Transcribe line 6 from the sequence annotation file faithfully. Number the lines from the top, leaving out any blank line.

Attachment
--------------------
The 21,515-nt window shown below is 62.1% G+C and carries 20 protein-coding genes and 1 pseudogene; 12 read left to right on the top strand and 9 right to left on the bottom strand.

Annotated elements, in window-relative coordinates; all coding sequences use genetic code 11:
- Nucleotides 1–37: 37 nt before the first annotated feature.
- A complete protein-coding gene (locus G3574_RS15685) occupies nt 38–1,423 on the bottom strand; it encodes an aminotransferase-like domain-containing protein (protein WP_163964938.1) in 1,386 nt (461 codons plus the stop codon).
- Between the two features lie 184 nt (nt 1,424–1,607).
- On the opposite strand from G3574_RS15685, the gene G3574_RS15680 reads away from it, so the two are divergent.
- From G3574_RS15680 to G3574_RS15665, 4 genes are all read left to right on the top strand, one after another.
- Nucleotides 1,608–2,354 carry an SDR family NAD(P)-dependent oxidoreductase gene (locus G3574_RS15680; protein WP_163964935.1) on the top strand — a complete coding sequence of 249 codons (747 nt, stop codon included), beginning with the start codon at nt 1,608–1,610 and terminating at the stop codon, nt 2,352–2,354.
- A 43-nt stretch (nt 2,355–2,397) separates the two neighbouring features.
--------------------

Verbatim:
- On the opposite strand from G3574_RS15685, the gene G3574_RS15680 reads away from it, so the two are divergent.